Step Twelve: Go-Bags
and will do the job.”
Go-Bags have many names (BOB, E-Kit, Grab Bags, etc.) and can be for anywhere from 3 to 10 days. In terms of “just in case” preparedness we are only concerned with the 72-hour or 3 day Go-Bag. This should be enough to get us to our retreat.
All Go-Bags should provide for one or more people/pets with three (3) days worth of the basic needs to survival and be light enough for on foot mobility.
Here again we must balance some human traits – namely we humans tend to want to help just about anything and anyone. We only have two logical choices here:
- We can plan and be prepared for extra people and animals
- We can plan and be prepared that these extra people and animals are on their own and we will NOT be of any assistance.
The third, unspoken, choice is to risk everyone’s lives by trying to stretch insufficient supplies with too many people and animals.
This Go-Bag discussion will assume that we are going to plan and be prepared for the unexpected extra people and animals.
There are three (3) types of Go-Bags:
- Individual: One for each person and pet in your household. This is where you can individualize the bag, so if “Johnnie” has asthma you can put an extra inhaler and or RX script in his bag.
- Household: Large enough to cover the normal number of people/pets likely to be in your house (including guests) at any given time or at the least a combined Go-Bag that covers your immediate family and pet members.
If Johnnie and Suzie each have a friend spend the night about once a month – you add a people count of two. If Aunt Bess and Uncle Joe regularly visit with their Yorkie – you add a head count of 2 more and a pet count of 1.
- Vehicle: This covers the maximum number of people/pets that can be in the vehicle at any given time. One for each vehicle you own.
This way even if you have a classic two seater that you, your spouse and shepherd only ride in every Labor Day to lead the parade, you can account for your friend or neighbor that is walking next to your vehicle when the crisis hits. Or if something inside your individual go-bag got damaged, you can retrieve the vehicle go-bag and you now have a replacement for the damaged item and a little extra for that friend or co-worker that has latched onto you.
Think small, lightweight, compact and multi-functional items for your go-bag tools and supplies. Much like a backpacker‘s pack. Items like: Leatherman tools; Swiss Army Knife; mess kit, first aid kit, MRE’s, food bars, space blanket, water treatment tablets and containers, etc.
Be A “Go-Bagger”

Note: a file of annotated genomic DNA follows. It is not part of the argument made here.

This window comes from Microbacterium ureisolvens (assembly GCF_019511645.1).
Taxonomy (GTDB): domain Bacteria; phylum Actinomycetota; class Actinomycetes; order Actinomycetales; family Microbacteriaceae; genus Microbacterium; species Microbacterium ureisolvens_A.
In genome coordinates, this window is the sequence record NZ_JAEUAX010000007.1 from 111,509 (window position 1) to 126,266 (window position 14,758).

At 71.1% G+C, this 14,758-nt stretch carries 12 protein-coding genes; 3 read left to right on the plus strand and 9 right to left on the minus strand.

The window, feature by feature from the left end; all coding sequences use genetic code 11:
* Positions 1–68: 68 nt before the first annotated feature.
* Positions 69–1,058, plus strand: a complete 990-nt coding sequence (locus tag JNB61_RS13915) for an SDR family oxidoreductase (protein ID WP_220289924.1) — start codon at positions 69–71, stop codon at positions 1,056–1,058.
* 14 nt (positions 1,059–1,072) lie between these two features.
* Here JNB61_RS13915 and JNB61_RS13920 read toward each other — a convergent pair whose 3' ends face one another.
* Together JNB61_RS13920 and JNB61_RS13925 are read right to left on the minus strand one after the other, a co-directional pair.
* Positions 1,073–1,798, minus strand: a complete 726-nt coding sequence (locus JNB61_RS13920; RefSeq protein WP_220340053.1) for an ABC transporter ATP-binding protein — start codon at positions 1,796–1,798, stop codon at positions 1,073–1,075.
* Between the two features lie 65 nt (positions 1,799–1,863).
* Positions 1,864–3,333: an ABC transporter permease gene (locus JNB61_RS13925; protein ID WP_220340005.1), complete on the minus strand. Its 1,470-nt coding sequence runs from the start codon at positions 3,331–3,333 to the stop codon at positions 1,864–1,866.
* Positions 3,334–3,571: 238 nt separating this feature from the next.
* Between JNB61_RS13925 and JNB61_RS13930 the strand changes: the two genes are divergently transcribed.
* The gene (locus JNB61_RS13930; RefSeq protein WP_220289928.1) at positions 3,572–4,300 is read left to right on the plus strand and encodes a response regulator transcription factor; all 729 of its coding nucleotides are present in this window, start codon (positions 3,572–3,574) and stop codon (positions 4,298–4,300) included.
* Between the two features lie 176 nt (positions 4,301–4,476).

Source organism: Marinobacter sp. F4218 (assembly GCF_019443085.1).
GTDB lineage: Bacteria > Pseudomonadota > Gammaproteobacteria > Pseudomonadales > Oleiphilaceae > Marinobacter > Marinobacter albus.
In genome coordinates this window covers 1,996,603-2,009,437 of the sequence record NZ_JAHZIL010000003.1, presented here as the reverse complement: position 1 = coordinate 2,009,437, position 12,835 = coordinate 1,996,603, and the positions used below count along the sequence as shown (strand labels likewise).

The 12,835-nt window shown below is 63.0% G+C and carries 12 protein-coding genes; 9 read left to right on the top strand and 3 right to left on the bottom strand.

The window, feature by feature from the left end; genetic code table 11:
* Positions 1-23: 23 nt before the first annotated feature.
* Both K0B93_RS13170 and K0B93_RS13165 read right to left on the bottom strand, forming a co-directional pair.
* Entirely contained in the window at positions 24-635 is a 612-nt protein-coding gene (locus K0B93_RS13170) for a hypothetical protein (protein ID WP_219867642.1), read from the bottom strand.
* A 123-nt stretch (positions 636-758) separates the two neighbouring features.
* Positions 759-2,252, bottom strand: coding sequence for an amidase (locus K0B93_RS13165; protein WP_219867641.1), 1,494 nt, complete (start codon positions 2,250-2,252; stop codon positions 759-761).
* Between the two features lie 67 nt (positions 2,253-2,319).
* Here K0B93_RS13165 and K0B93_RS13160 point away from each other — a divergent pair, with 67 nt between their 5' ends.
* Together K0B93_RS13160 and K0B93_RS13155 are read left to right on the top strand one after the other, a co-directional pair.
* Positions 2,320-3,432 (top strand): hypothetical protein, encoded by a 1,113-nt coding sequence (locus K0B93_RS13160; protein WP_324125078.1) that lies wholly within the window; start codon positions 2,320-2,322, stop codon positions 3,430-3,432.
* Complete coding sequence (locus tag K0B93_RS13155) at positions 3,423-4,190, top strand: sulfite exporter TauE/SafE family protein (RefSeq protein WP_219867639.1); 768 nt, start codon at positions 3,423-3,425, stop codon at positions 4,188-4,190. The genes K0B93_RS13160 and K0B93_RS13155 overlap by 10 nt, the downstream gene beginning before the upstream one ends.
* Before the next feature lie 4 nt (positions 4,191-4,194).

- Individual go-bags should be with you as often as possible. I’ve been known to check my go-bag at the coat room when going to a formal. I also have a smaller (Altoid Tin type) Emergency Kit (E-Kit) inside some of my go-bags that can fit in my purse when the larger go-bag must be left in the car.
- Business people: Many backpacks are also brief cases with plenty of room for your supplies and laptop too.
- Ladies: Many “Satchel” type handbags are large enough to hold your go-bag needs along with your normal “purse” contents and still be fashionable.
- Children: Many backpacks have wheels and handles so a child can “carry” their own. Some backpacks have smaller detaching “kangaroo” packs where your child’s pack could be attached to your pack during a crisis. Diaper bags now come in backpack format with plenty of extra room.
- Pets: If your dog is large enough, get a doggie backpack and have it carry its own crisis supplies (Yes they even have these for cats now too). Walk your dog with its go-bag so it is familiar with it Before Crisis Use. For smaller pets; store their go-bag in their travel crate then have a portable luggage cart for the crate & go-bag.
It is recommended to have two water purification methods in your go-bag: Filter & chemical. A three (3) day supply of water for 1 person will weigh apx 24 pounds, so just keep a quart. Use re-fillable water containers (canteen or other stainless steel are best).
If you happen to be at your retreat with ALL your go-bags and then must vacate - you have the advantage of having extra supplies!
Note: Pre bottled water nowadays is made of plastic that breaks down quickly. According to studies from Bingham Young University: In 1-2 years the plastic decomposed enough to contaminate the water. Not enough to make a person sick, but the taste was bad and could not be “freshened” up. In 3-4 years, more than half of these bottles decomposed enough to leak. (Someone told me that this biodegradable plastic is utilized for all use-and-toss bottles that are 2 liters or less, as of this writing (12/2010), I have not verified this.) Aside from that you really don’t want to have trash to hide if you are mobile for any reason and it is easier to crack or break plastic than it is metal; plus the new stainless steel containers don’t leave that awful “canteen” taste in the water.
Next week will be a few quick bits of information on Food and Water Storage …
Campmor For all things Camping, hiking, backpacking , etc and consistent “best bang for the buck” value see http://www.campmor.com/
Grab-Go-Bag-Adult, Infant, Disabled and Animal Check List http://www.scribd.com/doc/33518130/Grab-Go-Bag-Adult-Infant-Disabled-and-Animal-Check-List
Prepping for Animals, Pets & Livestock http://www.scribd.com/doc/31791013/Prepping-for-Animals-Pets-and-Livestock
Preparedness Bags Checklist Compare (goes with “What is the Difference Between All the E-Kits and Bags and What Do I Need?”) http://www.scribd.com/doc/41973071/Preparedness-Bags-Checklist-Compare
What is the Difference Between All the E-Kits and Bags and What Do I Need? (goes with "Preparedness Bags Checklist Compare") http://www.scribd.com/doc/41974496/What-is-the-Difference-Between-All-the-E-Kits-and-Bags-and-What-Do-I-Need